Meet the new Geodesy Science Officer – Part 2

Meet the new Geodesy Science Officer – Part 2

In the past weeks you have met the president, deputy president and one science officer of the Geodesy division. Last but not least, we introduce you today to the second science officer: Xavier Collilieux. He also answered a few questions for us (including where his favourite place in Vienna is). Curious to find out? Then read below.


What is your position within the EGU and/or the Geodesy Division?

I am a science officer like Anna Kłos whom you interviewed last week!

What are your duties as a Science Officer?

Annette, our division president, can request help from us at any time, for example when assessing the EGU session program and the submitted abstract numbers to decide if some sessions should be merged. Science officers are also members of the “Outstanding Early Career Scientists Award” committee that selects the awardees.

What was your motivation to say yes when Annette asked you to be a Science Officer within the Geodesy Division?

It was an opportunity to see the organization of such a big meeting from inside, especially because I enjoy participating to the EGU. Good science and the wonderful city of Vienna!

What is the most exciting part of this job for you?

It is interesting to work with other scientists that I did not know before. The team is very motivated, especially the early career scientist representatives. Thanks for making this channel alive! 

Give us a quick overview of your professional career so far!

I did my PhD at the geodesy lab of the French mapping agency (IGN France). I investigated systematic errors in geodetic station coordinate time series: I continued this activity for 4 years afterwards. I then moved to the geodesy operational department for a more traditional geodesy job in a team of highly trained surveyors. Since 2016, I am a teacher/researcher in geodesy at the French national school of geomatics called ENSG-Geomatics.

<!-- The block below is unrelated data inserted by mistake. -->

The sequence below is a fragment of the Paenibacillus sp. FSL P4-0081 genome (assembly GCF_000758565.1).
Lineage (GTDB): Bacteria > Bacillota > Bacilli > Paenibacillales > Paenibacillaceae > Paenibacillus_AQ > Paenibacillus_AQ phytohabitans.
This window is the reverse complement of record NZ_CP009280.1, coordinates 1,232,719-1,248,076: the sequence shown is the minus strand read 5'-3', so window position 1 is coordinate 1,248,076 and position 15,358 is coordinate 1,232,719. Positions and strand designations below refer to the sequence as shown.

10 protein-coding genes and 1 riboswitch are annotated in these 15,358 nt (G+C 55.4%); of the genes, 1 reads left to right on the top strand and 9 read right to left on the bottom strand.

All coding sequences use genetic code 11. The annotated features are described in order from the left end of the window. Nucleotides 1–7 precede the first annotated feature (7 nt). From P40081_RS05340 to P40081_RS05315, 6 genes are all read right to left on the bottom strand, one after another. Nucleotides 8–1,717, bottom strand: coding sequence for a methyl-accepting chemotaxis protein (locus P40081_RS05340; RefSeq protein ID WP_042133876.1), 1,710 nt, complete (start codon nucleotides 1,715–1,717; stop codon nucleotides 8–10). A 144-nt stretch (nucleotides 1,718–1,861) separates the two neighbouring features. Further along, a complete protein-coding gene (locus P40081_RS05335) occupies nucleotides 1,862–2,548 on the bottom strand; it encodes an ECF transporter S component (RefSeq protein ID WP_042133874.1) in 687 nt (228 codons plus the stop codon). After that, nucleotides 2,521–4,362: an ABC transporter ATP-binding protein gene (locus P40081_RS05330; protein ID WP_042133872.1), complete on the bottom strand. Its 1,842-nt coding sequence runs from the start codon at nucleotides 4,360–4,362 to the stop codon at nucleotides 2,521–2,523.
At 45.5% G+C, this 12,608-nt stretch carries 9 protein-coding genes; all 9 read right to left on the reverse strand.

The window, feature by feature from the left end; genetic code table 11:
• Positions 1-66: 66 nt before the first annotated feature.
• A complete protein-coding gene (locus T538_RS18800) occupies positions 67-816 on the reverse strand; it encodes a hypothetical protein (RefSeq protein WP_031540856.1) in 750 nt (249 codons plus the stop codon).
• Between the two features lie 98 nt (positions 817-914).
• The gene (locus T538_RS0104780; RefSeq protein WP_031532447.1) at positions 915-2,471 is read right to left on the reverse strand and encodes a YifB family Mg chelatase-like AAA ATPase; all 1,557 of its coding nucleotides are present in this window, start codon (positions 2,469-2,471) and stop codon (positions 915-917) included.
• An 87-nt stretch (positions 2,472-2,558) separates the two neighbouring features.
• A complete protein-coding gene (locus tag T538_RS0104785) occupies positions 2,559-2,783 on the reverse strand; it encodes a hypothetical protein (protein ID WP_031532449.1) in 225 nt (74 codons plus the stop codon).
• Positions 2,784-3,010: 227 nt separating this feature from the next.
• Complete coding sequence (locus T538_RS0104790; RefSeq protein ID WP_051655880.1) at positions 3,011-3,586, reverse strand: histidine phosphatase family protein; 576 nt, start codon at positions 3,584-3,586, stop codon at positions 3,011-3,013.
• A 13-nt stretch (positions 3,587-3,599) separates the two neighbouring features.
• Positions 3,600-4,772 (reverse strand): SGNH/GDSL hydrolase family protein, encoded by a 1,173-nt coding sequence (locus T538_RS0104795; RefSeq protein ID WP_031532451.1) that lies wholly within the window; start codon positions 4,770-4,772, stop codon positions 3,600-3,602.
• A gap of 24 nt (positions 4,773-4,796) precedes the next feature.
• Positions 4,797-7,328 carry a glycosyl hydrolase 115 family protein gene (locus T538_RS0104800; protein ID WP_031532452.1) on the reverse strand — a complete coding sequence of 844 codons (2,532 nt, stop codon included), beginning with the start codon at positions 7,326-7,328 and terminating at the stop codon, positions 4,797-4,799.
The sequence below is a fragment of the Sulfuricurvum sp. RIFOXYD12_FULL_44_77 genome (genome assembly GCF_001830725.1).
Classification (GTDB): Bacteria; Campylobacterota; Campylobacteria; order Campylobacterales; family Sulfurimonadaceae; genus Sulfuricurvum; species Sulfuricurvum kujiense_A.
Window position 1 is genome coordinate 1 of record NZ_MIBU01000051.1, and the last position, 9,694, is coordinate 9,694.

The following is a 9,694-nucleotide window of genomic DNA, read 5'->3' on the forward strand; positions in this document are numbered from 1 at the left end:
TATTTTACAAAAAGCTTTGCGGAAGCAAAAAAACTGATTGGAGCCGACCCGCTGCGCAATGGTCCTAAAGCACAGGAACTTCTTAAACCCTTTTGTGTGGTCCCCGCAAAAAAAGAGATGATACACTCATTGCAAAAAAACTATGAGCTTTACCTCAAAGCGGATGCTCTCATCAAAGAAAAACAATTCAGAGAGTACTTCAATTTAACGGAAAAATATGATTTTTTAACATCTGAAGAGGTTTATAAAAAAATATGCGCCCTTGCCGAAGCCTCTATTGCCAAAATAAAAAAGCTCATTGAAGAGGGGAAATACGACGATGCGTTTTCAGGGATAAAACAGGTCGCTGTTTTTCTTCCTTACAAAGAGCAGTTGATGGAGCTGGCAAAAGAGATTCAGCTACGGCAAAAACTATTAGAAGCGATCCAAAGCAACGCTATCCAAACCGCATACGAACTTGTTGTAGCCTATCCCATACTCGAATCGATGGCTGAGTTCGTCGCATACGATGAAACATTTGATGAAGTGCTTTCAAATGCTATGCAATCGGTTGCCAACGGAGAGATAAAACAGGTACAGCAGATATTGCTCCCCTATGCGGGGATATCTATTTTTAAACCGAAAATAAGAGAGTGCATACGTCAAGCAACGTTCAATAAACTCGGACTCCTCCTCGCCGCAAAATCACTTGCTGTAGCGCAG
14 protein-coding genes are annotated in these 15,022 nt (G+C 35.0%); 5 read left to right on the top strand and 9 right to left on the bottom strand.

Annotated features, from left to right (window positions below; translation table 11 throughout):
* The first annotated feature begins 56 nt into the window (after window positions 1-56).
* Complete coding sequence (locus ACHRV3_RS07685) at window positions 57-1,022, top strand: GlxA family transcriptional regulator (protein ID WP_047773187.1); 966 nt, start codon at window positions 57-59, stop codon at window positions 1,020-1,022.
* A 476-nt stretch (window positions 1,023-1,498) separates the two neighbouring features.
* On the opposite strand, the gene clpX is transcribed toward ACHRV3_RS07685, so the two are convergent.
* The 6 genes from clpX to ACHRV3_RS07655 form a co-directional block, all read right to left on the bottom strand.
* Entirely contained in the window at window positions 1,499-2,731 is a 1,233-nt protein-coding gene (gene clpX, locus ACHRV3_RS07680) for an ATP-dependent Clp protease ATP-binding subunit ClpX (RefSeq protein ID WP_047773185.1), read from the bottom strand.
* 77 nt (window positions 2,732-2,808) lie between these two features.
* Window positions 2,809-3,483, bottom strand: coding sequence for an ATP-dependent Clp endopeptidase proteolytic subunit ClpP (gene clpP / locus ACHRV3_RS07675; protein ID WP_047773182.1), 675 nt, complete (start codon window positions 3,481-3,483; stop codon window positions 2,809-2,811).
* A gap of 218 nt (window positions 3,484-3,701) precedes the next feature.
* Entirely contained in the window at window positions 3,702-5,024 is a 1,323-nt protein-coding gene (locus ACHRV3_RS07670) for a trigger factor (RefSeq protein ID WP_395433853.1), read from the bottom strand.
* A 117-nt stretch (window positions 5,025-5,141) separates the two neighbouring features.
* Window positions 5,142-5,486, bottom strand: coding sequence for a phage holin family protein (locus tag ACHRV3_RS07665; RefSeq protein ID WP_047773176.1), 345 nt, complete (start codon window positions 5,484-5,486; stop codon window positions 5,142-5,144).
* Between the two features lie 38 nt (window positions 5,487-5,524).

Currently, what are your research topics?

I am involved in the International Terrestrial Reference System (ITRS) centre activities to compute and design more accurate Terrestrial Reference Frames. Not real research topic yet, but I am learning InSAR processing at the moment, which is also of interest for my teaching activities.

What is your favorite food?

“Asparagus with sauce hollandaise”, a typical meal you can eat while at an EGU meeting in Vienna!

Do you have a favourite place in Vienna?

Yes, the Hundertwasserhaus! I am not sure I would like to live inside but I am used to visit the area almost every time I attend an EGU meeting!


Now you have been able to get to know the entire Geodesy division team that started at the EGU General Assembly 2021. But this is not the end of the interview series and we have one interview left. Find out who we have talked to as well in the coming weeks.

Rebekka is a researcher at Lantmäteriet (The Swedish Mapping, Cadastral and Land Registration Authority). She is working on glacial isostatic adjustment (GIA) modelling with a focus on stress field changes and model development, and is involved in the development of a European velocity model as part of EUREF (Regional Reference Frame IAG Sub-Commission for Europe). Rebekka is also the chair of a IAG (International Association of Geodesy) Joint Study Group on GIA. She received her PhD in 2013 from the University of Calgary.

Andreas is a Postdoc at the Institute of Geodesy at Graz University of Technology in Austria. His research focuses on static and time-variable gravity field recovery from satellite data and applications of gravity data in other Earth science disciplines like hydrology and oceanography. He obtained his PhD in 2020 from Graz University of Technology and tweets as @akvas_esm.

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